The LMI is only required when the deposit is less than 20% of the price. Although the cost of the LMI is paid by the landlord, your coverage protects the lender. The LMI is a single, non-refundable payment that must be made at the time the loan is liquidated. You can pay the amount in advance, or you can ask the lender to add it to your total loan and cancel it while you make your loan payments.
The actual cost of the LMI will vary depending on the total amount of the loan, as well as the policy and terms of each lender. The cost of the LMI premium depends on the amount you borrow and the value of the property, as well as other factors, such as your employment and the type of loan you get. Even if you don't reach the full 20%, the closer you get, the lower the loan-to-value ratio and the lower the cost of the LMI. If you're thinking about buying a home but don't have a 20% deposit, you'll generally have to pay for the lender's mortgage insurance (LMI).
The LMI is a one-time payment that can be included in the total cost of your loan or paid in advance at the time of settlement. The exact cost of the LMI varies from lender to lender, so it's worth talking to your Smartline advisor for more information. When buying a property, most lenders will require you to have mortgage insurance (LMI) for lenders if you apply for a loan of more than 80% of the value of the property. In general, the LMI is calculated on a sliding scale, so the more you can contribute to the deposit, the lower the loan-to-value ratio and the lower the LMI you'll pay.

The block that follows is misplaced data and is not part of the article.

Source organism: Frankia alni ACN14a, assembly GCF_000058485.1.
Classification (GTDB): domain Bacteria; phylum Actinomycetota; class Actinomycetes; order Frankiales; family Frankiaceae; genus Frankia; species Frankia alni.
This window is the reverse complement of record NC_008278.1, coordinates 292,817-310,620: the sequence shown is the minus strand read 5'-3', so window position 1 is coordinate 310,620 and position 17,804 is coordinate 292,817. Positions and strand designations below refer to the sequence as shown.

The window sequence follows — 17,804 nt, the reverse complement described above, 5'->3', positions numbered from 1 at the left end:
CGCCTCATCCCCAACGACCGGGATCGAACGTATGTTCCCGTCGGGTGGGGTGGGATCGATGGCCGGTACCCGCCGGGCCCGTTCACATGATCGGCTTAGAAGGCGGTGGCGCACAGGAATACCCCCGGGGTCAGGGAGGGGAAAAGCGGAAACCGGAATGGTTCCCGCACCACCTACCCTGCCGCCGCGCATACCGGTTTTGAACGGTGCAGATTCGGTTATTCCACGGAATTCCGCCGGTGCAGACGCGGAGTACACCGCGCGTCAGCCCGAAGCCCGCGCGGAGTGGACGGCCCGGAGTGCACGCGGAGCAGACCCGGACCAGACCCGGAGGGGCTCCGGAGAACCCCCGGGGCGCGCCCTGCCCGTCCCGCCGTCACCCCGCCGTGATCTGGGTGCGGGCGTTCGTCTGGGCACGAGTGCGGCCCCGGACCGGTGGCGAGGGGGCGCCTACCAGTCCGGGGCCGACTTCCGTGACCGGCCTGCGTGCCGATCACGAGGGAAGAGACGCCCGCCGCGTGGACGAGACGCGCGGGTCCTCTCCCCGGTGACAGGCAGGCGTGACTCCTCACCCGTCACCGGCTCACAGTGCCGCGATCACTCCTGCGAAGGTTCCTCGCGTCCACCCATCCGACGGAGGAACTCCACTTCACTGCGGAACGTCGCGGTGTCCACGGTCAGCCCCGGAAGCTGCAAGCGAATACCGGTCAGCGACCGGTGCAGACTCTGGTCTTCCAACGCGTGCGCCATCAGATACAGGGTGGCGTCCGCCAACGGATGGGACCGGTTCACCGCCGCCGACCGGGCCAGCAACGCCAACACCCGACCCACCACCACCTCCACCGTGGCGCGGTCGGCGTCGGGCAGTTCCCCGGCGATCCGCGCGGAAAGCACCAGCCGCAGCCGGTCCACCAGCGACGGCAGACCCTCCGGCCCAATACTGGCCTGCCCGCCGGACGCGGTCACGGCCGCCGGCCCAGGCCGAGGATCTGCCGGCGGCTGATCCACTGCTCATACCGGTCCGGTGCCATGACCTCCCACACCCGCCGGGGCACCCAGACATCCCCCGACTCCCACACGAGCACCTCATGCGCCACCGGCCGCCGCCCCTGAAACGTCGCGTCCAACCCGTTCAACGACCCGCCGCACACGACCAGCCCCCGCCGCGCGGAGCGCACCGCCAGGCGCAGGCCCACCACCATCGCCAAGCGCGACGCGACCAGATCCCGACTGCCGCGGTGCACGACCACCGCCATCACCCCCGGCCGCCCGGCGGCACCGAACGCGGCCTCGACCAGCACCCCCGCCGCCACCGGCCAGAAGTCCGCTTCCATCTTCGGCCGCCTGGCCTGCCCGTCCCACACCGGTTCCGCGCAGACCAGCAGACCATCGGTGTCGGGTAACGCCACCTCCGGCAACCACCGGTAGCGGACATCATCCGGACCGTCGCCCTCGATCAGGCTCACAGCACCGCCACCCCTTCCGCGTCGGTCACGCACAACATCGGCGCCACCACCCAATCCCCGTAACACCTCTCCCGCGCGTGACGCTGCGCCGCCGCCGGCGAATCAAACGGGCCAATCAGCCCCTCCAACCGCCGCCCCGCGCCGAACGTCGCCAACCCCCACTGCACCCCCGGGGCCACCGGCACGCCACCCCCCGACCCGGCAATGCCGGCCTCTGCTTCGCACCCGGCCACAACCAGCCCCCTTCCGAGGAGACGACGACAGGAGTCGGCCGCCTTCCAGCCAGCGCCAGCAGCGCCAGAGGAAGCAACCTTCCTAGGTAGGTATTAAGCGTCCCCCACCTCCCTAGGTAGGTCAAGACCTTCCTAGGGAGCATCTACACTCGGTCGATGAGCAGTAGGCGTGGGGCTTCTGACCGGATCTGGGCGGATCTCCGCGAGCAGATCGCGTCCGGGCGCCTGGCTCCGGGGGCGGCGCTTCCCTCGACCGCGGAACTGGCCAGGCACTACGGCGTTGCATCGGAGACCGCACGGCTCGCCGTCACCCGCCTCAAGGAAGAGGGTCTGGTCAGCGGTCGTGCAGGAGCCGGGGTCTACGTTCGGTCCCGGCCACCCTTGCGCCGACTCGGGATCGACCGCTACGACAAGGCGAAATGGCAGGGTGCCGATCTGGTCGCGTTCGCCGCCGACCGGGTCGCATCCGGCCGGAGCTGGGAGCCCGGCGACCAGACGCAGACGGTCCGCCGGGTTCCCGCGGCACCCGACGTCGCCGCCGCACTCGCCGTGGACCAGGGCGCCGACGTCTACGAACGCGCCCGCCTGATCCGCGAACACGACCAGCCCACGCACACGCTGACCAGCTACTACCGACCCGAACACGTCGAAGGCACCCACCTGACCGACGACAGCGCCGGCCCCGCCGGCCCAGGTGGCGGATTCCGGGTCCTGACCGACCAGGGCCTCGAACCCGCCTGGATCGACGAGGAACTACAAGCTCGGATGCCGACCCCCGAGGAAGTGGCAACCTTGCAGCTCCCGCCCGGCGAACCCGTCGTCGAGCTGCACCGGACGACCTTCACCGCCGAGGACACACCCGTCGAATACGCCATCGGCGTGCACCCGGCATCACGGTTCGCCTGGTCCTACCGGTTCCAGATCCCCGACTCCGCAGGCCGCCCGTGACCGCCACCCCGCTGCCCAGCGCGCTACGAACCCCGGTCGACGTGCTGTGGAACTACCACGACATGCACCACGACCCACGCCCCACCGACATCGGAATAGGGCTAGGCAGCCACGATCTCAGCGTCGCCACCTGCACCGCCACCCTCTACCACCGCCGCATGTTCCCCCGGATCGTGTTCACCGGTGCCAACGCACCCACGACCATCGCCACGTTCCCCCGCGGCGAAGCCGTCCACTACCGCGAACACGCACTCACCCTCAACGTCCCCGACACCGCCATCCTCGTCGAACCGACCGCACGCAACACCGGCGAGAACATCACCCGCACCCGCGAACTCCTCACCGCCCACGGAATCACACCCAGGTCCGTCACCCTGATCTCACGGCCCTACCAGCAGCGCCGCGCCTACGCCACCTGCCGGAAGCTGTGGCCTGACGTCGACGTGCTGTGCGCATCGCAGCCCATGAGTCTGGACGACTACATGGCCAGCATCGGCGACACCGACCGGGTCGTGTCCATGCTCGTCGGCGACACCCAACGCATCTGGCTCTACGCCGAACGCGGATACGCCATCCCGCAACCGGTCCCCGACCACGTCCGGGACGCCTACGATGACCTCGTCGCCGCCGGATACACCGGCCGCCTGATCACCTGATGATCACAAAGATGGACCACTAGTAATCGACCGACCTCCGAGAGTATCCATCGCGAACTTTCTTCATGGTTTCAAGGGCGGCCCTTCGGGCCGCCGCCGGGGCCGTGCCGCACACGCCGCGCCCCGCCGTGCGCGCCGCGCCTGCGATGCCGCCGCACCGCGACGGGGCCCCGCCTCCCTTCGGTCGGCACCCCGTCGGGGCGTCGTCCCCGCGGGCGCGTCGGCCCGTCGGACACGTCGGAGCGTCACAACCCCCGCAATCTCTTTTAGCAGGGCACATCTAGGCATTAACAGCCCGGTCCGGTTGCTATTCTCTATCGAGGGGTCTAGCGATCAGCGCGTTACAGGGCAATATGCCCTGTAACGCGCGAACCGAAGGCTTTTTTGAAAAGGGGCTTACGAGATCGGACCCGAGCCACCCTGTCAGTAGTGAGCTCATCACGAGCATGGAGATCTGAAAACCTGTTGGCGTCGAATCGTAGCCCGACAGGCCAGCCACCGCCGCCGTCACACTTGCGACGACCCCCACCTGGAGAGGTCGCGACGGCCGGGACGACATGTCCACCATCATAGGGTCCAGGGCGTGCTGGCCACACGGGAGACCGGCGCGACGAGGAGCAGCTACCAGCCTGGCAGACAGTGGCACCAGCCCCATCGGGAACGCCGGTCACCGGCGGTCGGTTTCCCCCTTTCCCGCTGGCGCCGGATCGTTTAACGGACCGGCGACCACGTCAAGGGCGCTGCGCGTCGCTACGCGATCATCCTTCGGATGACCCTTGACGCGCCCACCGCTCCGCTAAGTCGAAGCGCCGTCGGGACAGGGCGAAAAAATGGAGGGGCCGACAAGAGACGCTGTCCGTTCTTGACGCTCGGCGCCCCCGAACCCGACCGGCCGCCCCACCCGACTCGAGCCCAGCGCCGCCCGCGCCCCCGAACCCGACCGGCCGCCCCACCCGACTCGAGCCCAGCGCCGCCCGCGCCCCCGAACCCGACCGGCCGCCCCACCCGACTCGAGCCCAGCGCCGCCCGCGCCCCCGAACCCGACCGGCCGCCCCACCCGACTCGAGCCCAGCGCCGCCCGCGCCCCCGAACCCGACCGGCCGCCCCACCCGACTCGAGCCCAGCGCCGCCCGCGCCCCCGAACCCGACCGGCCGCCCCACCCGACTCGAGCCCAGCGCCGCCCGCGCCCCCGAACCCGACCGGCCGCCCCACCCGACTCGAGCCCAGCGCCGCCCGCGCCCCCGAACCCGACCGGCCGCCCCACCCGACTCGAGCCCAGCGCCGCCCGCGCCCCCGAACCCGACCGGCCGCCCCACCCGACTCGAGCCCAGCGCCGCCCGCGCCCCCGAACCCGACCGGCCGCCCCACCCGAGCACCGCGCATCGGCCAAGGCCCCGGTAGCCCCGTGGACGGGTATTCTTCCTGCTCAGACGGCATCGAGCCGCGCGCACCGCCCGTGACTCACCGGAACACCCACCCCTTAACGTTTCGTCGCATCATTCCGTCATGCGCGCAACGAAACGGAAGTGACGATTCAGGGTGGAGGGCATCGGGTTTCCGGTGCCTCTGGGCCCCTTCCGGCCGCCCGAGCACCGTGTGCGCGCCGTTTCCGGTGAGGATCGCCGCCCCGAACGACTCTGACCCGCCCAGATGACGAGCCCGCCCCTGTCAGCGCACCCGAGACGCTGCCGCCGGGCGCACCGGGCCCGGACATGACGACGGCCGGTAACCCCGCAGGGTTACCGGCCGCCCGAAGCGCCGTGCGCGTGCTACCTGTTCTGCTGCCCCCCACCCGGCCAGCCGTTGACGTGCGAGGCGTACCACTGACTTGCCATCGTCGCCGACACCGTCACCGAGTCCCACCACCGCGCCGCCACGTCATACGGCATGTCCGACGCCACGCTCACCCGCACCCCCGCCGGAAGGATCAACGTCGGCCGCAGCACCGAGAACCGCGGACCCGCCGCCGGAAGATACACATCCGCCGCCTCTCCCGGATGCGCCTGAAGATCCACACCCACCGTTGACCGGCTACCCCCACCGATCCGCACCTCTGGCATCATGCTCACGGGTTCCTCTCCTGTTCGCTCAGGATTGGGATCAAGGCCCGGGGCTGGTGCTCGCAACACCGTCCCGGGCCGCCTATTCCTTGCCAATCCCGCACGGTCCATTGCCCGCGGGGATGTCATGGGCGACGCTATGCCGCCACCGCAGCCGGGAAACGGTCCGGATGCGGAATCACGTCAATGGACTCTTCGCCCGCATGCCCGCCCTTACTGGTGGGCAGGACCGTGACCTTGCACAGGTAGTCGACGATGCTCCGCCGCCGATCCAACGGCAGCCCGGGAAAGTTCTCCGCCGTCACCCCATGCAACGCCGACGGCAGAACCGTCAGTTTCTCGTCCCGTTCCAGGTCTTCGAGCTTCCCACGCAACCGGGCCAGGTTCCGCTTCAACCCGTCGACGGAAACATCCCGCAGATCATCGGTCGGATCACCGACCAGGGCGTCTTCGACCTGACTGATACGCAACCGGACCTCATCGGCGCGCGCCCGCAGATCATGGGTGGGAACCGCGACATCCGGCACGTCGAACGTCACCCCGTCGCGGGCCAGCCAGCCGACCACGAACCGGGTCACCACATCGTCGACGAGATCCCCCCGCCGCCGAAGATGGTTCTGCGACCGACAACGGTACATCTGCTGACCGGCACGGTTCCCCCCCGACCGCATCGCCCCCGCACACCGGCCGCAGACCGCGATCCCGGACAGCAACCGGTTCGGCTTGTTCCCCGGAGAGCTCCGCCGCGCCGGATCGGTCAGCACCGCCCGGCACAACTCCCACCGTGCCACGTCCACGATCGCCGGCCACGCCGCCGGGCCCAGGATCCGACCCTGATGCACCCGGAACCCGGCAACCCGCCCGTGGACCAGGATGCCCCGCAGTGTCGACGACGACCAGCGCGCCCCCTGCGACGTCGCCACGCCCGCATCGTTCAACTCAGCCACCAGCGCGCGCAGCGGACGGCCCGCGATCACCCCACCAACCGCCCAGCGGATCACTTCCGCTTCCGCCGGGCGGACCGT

The FHLDS and the New Home Guarantee allow first-time homebuyers to qualify to buy a property with a deposit of only 5%, plus the costs of the loan, without needing to purchase mortgage insurance (LMI) from the lender. Some lenders will exempt or reduce the LMI premium for certain occupations that are considered to be at lower risk of losing their jobs, such as doctors or dentists.